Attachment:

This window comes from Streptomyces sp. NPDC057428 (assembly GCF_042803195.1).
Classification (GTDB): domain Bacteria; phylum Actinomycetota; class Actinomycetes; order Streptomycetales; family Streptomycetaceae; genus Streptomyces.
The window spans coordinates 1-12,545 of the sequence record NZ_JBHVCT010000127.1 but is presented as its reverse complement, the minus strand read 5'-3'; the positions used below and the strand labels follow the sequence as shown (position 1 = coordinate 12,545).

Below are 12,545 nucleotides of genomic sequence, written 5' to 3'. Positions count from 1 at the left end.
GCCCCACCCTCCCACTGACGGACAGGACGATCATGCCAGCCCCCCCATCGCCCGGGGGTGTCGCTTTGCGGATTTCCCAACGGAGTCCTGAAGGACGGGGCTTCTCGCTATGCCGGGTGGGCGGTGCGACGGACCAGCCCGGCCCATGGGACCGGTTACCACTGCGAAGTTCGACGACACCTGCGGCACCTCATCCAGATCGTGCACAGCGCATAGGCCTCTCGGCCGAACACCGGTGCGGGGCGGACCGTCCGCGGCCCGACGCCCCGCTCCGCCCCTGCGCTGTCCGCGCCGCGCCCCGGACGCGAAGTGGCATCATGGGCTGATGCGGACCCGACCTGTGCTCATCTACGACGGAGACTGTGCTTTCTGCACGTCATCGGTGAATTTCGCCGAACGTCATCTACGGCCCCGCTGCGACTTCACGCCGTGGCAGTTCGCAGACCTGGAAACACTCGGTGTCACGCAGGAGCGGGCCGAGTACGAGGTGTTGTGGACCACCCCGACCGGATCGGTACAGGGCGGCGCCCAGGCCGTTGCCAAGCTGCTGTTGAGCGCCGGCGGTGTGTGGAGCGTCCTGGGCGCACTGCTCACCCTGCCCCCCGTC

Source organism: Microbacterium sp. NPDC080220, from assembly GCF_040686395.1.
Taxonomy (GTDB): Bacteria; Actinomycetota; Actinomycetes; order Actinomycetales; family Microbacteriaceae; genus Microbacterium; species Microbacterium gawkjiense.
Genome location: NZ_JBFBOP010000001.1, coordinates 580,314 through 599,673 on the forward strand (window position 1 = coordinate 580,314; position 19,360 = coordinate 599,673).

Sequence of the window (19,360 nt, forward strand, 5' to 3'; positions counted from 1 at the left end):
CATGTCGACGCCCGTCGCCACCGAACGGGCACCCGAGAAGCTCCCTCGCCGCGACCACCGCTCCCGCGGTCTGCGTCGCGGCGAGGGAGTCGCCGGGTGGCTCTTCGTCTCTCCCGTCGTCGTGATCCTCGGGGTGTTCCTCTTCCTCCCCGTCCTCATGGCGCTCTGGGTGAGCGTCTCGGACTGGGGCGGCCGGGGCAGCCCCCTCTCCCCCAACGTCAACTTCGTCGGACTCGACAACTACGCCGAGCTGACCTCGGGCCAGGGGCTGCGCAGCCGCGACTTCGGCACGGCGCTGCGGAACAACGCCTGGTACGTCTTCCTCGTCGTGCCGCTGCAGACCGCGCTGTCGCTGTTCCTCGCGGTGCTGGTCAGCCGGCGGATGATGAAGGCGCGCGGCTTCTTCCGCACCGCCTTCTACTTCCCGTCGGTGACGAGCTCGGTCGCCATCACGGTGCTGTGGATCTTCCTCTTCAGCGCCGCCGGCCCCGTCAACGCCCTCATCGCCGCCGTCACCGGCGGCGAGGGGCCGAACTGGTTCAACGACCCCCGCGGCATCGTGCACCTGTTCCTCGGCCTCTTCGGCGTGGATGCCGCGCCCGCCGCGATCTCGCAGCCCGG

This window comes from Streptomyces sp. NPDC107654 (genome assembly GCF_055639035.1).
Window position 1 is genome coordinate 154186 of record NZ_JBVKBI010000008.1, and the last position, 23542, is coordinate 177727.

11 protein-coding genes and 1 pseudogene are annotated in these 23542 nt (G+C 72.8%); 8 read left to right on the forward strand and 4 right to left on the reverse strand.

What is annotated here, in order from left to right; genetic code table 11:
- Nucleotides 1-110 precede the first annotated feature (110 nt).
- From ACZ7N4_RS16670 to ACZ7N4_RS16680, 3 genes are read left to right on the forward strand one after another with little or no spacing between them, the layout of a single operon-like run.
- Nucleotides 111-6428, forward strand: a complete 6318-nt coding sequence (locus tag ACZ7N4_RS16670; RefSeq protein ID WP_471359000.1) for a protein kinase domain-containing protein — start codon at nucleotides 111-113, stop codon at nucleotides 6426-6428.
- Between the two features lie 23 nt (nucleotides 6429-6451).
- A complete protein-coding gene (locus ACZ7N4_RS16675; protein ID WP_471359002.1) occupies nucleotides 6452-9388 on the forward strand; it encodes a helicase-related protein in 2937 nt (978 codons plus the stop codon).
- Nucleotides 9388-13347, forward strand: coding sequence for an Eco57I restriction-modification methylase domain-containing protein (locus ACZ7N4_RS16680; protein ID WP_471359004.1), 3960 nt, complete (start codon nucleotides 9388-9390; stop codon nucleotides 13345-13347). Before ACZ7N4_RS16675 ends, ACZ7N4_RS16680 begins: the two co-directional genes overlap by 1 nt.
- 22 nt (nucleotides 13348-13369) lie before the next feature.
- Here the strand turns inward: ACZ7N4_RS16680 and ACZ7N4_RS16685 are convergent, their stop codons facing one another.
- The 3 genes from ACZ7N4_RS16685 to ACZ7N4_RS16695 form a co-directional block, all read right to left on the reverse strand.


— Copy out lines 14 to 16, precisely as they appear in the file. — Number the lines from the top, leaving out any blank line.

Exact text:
What is annotated here, in order from left to right; genetic code table 11:
- Nucleotides 1-110 precede the first annotated feature (110 nt).
- From ACZ7N4_RS16670 to ACZ7N4_RS16680, 3 genes are read left to right on the forward strand one after another with little or no spacing between them, the layout of a single operon-like run.